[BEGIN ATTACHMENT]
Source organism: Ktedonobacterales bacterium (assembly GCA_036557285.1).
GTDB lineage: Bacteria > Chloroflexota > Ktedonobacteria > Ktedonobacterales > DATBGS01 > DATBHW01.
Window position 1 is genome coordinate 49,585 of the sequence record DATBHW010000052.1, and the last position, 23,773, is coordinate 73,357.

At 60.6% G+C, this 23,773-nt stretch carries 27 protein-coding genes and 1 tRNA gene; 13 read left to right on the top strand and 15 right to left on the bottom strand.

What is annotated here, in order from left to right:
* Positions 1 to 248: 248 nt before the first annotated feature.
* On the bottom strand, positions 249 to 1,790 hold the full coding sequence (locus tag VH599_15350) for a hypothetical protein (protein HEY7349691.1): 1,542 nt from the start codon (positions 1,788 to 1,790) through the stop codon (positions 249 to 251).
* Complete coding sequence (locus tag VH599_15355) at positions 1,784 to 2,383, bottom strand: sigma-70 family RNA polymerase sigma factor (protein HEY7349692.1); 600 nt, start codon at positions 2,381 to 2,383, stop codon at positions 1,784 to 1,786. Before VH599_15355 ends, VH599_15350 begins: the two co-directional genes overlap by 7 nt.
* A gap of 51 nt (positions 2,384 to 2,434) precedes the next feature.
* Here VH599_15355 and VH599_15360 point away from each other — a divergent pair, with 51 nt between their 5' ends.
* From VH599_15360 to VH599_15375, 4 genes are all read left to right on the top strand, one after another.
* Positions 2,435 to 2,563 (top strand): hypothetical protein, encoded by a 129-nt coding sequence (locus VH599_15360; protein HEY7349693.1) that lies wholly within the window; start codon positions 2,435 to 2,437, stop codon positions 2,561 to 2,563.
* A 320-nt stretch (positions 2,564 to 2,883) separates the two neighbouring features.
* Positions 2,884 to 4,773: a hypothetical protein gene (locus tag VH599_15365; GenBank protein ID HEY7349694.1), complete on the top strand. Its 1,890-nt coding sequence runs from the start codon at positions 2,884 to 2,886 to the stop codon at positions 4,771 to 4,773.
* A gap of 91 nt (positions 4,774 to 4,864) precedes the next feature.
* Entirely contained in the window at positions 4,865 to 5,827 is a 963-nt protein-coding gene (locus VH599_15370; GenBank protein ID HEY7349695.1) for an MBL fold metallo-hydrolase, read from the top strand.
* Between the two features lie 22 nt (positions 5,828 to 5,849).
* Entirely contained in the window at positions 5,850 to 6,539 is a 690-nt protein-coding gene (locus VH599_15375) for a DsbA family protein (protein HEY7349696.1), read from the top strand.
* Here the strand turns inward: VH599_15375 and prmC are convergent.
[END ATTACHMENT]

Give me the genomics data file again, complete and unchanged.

Source organism: Ktedonobacterales bacterium (assembly GCA_036557285.1).
GTDB lineage: Bacteria > Chloroflexota > Ktedonobacteria > Ktedonobacterales > DATBGS01 > DATBHW01.
Window position 1 is genome coordinate 49,585 of the sequence record DATBHW010000052.1, and the last position, 23,773, is coordinate 73,357.

At 60.6% G+C, this 23,773-nt stretch carries 27 protein-coding genes and 1 tRNA gene; 13 read left to right on the top strand and 15 right to left on the bottom strand.

What is annotated here, in order from left to right:
* Positions 1 to 248: 248 nt before the first annotated feature.
* On the bottom strand, positions 249 to 1,790 hold the full coding sequence (locus tag VH599_15350) for a hypothetical protein (protein HEY7349691.1): 1,542 nt from the start codon (positions 1,788 to 1,790) through the stop codon (positions 249 to 251).
* Complete coding sequence (locus tag VH599_15355) at positions 1,784 to 2,383, bottom strand: sigma-70 family RNA polymerase sigma factor (protein HEY7349692.1); 600 nt, start codon at positions 2,381 to 2,383, stop codon at positions 1,784 to 1,786. Before VH599_15355 ends, VH599_15350 begins: the two co-directional genes overlap by 7 nt.
* A gap of 51 nt (positions 2,384 to 2,434) precedes the next feature.
* Here VH599_15355 and VH599_15360 point away from each other — a divergent pair, with 51 nt between their 5' ends.
* From VH599_15360 to VH599_15375, 4 genes are all read left to right on the top strand, one after another.
* Positions 2,435 to 2,563 (top strand): hypothetical protein, encoded by a 129-nt coding sequence (locus VH599_15360; protein HEY7349693.1) that lies wholly within the window; start codon positions 2,435 to 2,437, stop codon positions 2,561 to 2,563.
* A 320-nt stretch (positions 2,564 to 2,883) separates the two neighbouring features.
* Positions 2,884 to 4,773: a hypothetical protein gene (locus tag VH599_15365; GenBank protein ID HEY7349694.1), complete on the top strand. Its 1,890-nt coding sequence runs from the start codon at positions 2,884 to 2,886 to the stop codon at positions 4,771 to 4,773.
* A gap of 91 nt (positions 4,774 to 4,864) precedes the next feature.
* Entirely contained in the window at positions 4,865 to 5,827 is a 963-nt protein-coding gene (locus VH599_15370; GenBank protein ID HEY7349695.1) for an MBL fold metallo-hydrolase, read from the top strand.
* Between the two features lie 22 nt (positions 5,828 to 5,849).
* Entirely contained in the window at positions 5,850 to 6,539 is a 690-nt protein-coding gene (locus VH599_15375) for a DsbA family protein (protein HEY7349696.1), read from the top strand.
* Here the strand turns inward: VH599_15375 and prmC are convergent.